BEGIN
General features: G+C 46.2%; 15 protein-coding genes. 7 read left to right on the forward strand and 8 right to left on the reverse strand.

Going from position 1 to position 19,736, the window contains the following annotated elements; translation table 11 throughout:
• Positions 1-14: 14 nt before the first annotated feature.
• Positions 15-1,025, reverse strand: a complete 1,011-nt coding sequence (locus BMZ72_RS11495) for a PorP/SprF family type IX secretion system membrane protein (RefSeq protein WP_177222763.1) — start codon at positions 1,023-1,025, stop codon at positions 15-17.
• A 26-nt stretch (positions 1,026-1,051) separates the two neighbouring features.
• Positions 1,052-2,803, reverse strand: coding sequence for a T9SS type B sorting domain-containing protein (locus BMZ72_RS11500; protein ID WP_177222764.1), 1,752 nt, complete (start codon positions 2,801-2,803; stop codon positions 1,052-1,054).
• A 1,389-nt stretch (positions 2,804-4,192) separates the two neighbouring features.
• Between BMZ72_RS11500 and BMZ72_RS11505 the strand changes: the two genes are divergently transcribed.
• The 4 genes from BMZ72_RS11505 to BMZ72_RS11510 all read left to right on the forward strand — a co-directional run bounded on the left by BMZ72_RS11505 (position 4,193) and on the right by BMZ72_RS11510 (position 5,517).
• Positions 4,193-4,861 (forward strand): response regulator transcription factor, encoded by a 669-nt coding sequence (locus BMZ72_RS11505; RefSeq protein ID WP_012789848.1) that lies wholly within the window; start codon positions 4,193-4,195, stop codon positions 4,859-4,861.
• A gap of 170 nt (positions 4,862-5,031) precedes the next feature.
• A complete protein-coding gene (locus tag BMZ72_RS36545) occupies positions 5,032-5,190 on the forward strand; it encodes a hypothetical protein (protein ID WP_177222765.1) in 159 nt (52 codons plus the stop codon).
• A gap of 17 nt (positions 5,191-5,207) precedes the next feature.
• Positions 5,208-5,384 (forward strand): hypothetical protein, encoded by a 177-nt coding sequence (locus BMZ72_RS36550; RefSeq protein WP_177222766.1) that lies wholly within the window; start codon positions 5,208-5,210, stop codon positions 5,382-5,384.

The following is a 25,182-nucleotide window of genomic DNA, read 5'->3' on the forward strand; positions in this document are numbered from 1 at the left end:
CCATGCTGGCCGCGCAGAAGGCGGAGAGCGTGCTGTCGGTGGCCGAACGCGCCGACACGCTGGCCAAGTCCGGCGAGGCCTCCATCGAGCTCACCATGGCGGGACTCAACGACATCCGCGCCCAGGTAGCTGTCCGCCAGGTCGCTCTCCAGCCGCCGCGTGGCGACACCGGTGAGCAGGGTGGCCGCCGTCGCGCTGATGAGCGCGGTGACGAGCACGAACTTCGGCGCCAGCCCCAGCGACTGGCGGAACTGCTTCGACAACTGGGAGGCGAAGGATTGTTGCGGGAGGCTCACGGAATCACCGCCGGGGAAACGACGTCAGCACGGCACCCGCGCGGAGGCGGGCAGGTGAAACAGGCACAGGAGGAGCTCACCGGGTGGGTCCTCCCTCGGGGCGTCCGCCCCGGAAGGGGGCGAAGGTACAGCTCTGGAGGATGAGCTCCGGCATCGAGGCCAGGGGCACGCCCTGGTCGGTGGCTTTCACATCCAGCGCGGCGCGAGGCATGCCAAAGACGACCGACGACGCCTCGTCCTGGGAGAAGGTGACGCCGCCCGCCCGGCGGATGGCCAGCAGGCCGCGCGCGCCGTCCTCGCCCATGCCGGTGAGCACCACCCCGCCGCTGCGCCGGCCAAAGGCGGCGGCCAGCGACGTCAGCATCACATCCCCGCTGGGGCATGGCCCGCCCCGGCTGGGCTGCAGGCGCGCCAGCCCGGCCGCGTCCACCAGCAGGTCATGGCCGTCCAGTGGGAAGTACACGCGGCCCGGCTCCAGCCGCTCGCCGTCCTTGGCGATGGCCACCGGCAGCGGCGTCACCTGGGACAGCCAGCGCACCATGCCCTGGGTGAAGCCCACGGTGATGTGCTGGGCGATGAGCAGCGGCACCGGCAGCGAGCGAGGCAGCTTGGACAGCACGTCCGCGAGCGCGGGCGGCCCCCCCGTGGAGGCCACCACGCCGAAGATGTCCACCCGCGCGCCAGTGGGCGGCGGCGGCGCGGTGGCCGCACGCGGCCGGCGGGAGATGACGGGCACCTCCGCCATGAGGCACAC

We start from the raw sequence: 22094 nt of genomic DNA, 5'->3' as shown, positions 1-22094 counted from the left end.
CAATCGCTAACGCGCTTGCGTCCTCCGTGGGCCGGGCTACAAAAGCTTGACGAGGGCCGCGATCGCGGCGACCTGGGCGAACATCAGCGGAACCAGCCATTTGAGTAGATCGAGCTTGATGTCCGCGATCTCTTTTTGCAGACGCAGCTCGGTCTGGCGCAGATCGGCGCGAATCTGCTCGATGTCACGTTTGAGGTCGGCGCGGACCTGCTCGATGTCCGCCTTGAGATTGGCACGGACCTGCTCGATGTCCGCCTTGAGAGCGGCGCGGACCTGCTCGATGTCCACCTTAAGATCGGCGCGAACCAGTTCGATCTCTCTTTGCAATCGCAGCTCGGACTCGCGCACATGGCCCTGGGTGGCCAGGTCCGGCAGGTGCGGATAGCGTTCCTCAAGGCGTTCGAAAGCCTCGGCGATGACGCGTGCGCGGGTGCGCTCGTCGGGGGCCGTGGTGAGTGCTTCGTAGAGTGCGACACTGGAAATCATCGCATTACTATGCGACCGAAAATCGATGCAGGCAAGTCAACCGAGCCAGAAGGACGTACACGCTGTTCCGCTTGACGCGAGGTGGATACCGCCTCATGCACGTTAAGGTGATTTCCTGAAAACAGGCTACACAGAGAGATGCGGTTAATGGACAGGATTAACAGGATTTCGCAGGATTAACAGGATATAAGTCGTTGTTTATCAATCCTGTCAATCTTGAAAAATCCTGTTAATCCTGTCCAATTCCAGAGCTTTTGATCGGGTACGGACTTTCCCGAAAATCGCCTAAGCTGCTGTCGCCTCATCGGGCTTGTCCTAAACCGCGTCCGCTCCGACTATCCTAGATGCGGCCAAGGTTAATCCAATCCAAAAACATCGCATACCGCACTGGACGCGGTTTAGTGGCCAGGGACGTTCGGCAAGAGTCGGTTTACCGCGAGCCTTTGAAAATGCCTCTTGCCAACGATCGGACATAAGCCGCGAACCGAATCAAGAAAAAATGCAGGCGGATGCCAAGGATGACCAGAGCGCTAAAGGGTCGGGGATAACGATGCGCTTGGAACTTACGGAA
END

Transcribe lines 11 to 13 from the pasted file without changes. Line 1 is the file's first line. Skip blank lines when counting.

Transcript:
• A gap of 170 nt (positions 4,862-5,031) precedes the next feature.
• A complete protein-coding gene (locus tag BMZ72_RS36545) occupies positions 5,032-5,190 on the forward strand; it encodes a hypothetical protein (protein ID WP_177222765.1) in 159 nt (52 codons plus the stop codon).
• A gap of 17 nt (positions 5,191-5,207) precedes the next feature.